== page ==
The Rotator Cuff is a group of four muscles that attach to the humerus and scapula to support the shoulder joint. The Glenohumeral joint (where the scapula and humerus meet, a.k.a. the shoulder) is a ball and socket style joint and due to the small surface area of each bone where they connect, it is the most moveable joint in the entire body. The Rotator Cuff along with deltoid, teres major and the coracobrachialis make up the 7 muscles responsible for the movement and stability in the shoulder.
The four muscles of the Rotator Cuff include the supraspinatus, the subscapularis, infraspinatus and teres minor all of which have their attachment and/or insertion points on the scapula bone and/or the humerus (the large bone connecting the shoulder to the elbow). The most commonly damaged muscles in the group are the supraspinatus and the infraspinatus.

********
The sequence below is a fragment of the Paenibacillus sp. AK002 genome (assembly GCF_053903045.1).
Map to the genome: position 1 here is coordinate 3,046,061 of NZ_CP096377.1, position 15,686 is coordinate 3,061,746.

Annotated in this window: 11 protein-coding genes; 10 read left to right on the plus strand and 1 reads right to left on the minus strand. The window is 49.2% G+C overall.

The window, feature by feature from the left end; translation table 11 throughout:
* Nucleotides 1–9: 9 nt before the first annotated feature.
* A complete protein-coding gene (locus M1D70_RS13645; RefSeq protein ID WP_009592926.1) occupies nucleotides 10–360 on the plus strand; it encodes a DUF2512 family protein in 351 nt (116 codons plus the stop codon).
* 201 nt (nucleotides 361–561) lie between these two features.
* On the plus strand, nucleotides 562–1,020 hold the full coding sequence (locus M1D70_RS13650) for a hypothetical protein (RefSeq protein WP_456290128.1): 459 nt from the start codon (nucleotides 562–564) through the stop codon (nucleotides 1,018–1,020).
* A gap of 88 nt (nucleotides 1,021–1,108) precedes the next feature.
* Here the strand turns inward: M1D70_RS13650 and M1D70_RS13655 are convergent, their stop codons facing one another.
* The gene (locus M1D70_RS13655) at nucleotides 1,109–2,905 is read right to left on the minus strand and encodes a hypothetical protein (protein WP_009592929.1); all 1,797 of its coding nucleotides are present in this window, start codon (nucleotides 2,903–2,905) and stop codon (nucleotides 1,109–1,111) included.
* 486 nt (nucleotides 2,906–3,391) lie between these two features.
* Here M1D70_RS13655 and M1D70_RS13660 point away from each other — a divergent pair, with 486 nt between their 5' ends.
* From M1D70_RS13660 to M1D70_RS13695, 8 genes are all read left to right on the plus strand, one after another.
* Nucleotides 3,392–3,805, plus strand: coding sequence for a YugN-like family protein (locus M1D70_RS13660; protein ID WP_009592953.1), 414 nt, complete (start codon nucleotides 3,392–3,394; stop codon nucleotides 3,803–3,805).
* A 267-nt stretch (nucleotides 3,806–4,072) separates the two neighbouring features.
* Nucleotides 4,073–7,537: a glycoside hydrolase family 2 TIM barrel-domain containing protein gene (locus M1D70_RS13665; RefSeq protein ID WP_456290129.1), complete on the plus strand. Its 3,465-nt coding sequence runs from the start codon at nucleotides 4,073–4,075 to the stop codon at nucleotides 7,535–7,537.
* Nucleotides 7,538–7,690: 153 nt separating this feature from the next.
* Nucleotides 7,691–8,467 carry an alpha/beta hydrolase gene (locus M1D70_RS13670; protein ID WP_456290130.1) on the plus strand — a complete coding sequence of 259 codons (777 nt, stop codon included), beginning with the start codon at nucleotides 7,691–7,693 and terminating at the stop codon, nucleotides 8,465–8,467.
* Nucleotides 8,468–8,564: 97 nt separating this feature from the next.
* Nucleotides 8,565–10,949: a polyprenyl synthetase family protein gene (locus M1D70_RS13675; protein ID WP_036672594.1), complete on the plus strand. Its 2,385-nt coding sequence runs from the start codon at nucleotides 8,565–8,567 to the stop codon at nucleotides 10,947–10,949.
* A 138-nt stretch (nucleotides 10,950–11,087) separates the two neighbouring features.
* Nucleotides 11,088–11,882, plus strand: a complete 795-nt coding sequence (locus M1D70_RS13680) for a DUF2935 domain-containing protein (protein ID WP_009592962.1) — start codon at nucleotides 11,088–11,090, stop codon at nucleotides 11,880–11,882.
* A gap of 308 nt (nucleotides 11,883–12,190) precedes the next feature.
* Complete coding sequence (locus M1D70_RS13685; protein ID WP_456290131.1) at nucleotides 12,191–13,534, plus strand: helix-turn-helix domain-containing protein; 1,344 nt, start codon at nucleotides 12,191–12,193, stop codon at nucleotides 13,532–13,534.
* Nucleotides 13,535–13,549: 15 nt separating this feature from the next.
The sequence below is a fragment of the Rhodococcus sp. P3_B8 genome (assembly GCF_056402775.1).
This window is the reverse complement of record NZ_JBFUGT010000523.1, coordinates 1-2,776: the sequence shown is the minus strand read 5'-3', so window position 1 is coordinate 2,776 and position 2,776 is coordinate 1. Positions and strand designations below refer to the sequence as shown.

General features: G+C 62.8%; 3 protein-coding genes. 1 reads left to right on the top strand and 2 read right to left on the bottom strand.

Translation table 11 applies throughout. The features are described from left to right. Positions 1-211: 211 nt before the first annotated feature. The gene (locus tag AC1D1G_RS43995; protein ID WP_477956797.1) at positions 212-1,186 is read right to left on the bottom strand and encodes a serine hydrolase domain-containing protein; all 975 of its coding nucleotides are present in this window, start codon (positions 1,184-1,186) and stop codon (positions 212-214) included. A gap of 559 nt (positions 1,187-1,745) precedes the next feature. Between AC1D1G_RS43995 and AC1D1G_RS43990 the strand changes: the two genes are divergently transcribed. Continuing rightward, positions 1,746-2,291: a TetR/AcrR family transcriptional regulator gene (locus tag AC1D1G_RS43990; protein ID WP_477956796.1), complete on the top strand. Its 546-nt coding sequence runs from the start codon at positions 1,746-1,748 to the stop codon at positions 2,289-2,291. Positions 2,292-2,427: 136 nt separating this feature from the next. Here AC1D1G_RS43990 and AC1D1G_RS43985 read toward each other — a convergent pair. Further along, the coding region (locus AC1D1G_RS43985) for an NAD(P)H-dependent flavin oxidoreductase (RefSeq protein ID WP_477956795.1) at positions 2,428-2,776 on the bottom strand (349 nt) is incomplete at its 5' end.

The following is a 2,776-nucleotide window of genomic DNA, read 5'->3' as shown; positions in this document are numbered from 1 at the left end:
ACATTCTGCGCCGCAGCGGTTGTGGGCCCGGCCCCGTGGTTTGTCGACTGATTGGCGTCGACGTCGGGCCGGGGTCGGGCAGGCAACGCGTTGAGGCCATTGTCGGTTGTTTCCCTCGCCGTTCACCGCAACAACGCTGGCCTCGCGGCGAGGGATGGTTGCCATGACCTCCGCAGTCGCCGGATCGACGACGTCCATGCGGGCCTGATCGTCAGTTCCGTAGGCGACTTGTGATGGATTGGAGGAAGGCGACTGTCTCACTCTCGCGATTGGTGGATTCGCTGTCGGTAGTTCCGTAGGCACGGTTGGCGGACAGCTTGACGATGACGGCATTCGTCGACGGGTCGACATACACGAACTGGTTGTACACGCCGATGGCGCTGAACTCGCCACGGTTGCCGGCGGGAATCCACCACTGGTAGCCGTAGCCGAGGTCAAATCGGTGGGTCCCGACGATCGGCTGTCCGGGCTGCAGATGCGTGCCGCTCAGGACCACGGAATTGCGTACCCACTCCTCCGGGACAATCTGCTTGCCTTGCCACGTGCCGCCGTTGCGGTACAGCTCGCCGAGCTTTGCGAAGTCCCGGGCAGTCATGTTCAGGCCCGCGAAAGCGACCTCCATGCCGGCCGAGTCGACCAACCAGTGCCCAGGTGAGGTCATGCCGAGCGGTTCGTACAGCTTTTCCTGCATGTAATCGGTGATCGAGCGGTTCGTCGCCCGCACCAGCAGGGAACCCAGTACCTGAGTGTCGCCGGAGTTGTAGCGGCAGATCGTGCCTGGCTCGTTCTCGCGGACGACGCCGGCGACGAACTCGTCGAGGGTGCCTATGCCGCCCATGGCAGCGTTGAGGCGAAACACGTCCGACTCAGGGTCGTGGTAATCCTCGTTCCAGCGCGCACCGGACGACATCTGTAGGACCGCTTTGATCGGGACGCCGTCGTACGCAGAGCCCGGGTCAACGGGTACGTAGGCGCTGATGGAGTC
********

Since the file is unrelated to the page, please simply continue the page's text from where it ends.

A sudden, powerful movement of the shoulder joint can cause an acute tear. Bowlers, tennis players, boxers, and pitchers often suffer an acute tear. A chronic tear is caused by repetitive motion wearing down the muscle on or near the tendon. Chronic tears can lead to Impingement Syndrome; the condition where the inflammed muscles are squished under the acromial arch before they attach to the Humerus. Chronic tears occur most often in people over 40 years old.
Rotator Cuff tears have a 40-90% treatment success rate.